Central retinal vein occlusion

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Eye anatomy.

Risk Factors

Clinical Features

CRVO Blood and Thunder
  • Loss of vision
    • Variable, ranging from vague blurring to rapid, painless monocular vision loss
  • Fundoscopy
    • Optic disc edema, dilated and tortuous veins, diffuse retinal hemorrhages ("blood-and-thunder fundus")

Differential Diagnosis

Acute Vision Loss (Noninflamed)

Emergent Diagnosis



  • Consult ophtho and neuro
  • No treatment regimen provides significant and consistent results
  • Complex treatment possibly involving aspirin, anticoagulation, fibrinolysis, lowering IOP, topical steroids, cyclocryotherapy, photocoagulation, intravitreal injections (triamcinolone, anti-VEGF, aflibercept) while managing underlying medical diseases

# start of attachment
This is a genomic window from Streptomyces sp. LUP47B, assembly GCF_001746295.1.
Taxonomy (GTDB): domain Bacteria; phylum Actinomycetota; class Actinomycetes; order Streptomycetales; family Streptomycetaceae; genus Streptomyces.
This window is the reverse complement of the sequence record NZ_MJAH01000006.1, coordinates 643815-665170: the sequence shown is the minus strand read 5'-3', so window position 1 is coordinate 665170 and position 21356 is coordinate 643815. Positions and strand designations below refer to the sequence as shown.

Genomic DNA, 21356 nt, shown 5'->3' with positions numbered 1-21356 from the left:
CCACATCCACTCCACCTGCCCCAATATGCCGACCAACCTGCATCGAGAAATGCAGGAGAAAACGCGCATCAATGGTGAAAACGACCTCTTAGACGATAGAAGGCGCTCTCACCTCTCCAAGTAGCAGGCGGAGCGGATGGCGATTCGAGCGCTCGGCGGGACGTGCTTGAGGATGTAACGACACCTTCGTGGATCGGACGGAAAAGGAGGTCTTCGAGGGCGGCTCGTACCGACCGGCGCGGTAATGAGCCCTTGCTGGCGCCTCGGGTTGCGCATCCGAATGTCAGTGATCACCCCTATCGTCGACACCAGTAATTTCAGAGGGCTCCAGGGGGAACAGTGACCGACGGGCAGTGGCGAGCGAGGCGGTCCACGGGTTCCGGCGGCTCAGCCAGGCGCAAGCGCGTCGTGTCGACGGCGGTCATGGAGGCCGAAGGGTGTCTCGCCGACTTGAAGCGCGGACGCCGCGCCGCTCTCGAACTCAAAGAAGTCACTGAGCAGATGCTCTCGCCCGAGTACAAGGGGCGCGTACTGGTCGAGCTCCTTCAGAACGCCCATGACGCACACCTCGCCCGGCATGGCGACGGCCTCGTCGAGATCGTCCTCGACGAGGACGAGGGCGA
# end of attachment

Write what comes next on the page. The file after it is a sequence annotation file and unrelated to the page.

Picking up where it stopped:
• Possible benefit from LMWH plus aspirin in central retinal vein occlusion[1]
    • May provide a 78% risk reduction of adverse ocular outcome in central vein occlusion
    • Less benefit in branched retinal vein occlusion


See Also

Acute Vision Loss (Noninflamed)


  1. Lazo-Langner A et al. Low molecular weight heparin for the treatment of retinal vein occlusion: a systematic review and meta-analysis of randomized trials. Haematologica. 2010 Sep; 95(9): 1587–1593.